Dissociative Identity Disorder
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- The presence of two or more distinct identities or personality states (each with its own relatively enduring pattern of perceiving, relating to, and thinking about the environment and self).
- At least two of these identities or personality states recurrently take control of the person's behavior
- Inability to recall important personal information that is too extensive to be explained by ordinary forgetfulness.
- The disturbance is not due to the direct physiological effects of a substance (e.g., blackouts or chaotic behavior during Alcohol Intoxication) or a general medical condition (e.g., complex partial seizures).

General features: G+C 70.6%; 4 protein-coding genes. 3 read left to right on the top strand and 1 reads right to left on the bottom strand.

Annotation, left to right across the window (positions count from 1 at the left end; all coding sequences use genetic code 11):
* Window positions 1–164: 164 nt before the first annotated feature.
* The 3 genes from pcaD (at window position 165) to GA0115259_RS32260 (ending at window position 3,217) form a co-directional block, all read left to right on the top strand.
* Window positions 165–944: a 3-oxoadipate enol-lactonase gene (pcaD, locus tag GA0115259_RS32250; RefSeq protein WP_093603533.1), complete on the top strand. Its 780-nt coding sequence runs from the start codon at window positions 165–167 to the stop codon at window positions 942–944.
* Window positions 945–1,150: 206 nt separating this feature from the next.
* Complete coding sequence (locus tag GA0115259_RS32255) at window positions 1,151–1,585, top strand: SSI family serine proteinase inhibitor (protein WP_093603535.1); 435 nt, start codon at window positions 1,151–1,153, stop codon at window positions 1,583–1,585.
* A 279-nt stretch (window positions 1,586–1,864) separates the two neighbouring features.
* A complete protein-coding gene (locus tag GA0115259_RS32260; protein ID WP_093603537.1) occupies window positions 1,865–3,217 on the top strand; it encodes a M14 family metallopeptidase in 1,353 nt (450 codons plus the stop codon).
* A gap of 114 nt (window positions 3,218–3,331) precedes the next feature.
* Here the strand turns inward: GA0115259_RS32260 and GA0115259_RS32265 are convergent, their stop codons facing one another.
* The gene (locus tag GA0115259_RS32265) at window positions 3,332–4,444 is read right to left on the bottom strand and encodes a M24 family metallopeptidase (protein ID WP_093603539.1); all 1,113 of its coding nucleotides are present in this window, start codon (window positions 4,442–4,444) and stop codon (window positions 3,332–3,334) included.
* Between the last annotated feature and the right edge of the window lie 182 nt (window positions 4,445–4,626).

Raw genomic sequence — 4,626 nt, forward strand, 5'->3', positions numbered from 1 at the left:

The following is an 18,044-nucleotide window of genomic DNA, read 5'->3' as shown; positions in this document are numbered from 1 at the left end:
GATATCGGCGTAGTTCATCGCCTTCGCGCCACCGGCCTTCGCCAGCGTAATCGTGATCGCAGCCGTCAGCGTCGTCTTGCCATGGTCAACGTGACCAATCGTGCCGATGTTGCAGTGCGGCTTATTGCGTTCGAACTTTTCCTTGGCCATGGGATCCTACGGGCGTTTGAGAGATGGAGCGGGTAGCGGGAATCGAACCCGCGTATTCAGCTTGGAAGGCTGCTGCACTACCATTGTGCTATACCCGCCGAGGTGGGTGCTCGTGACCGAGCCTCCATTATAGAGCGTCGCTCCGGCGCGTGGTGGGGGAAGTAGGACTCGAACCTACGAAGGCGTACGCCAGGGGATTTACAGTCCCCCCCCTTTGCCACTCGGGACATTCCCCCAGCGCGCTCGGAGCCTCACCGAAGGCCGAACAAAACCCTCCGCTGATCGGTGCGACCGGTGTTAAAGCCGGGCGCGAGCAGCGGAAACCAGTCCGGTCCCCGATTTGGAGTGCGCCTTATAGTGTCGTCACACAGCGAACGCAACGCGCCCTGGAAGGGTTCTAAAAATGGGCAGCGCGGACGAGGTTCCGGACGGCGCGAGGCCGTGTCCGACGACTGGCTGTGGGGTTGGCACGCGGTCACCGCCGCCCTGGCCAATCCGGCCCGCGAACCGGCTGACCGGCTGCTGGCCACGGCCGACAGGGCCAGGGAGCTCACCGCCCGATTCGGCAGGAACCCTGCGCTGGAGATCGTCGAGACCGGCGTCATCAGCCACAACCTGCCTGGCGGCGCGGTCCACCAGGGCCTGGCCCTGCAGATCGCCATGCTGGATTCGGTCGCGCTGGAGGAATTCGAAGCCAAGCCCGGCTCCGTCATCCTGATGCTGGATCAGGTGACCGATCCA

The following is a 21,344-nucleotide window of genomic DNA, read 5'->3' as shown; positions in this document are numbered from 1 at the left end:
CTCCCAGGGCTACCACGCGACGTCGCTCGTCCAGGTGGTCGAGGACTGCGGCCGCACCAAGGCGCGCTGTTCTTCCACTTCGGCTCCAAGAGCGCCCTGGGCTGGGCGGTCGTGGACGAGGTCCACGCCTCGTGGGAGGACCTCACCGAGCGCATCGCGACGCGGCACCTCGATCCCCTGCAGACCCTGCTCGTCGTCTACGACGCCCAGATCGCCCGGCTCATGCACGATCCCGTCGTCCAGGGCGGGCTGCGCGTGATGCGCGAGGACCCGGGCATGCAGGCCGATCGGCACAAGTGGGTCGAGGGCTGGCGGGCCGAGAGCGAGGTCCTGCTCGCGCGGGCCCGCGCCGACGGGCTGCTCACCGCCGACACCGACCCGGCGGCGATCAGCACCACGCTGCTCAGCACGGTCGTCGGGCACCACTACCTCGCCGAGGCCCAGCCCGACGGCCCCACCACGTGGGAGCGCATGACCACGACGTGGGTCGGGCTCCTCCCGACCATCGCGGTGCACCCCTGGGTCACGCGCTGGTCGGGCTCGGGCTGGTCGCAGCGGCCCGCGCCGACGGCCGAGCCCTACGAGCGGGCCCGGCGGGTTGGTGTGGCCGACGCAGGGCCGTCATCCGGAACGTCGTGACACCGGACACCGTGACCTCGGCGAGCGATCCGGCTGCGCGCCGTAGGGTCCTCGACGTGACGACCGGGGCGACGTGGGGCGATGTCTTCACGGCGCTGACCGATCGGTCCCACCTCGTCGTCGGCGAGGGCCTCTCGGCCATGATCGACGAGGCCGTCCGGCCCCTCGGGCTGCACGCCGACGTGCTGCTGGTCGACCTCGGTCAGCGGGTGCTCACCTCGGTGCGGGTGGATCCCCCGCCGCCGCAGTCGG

- Note: In children, the symptoms are not attributable to imaginary playmates or other fantasy play.
Source: DSM-IV Guidebook, 1995; American Psychiatric Press, Inc.
Other Related SourceWatch Resources
- Robert Todd Carroll, multiple personality disorder (dissociative identity disorder), The Skeptic's Dictionary.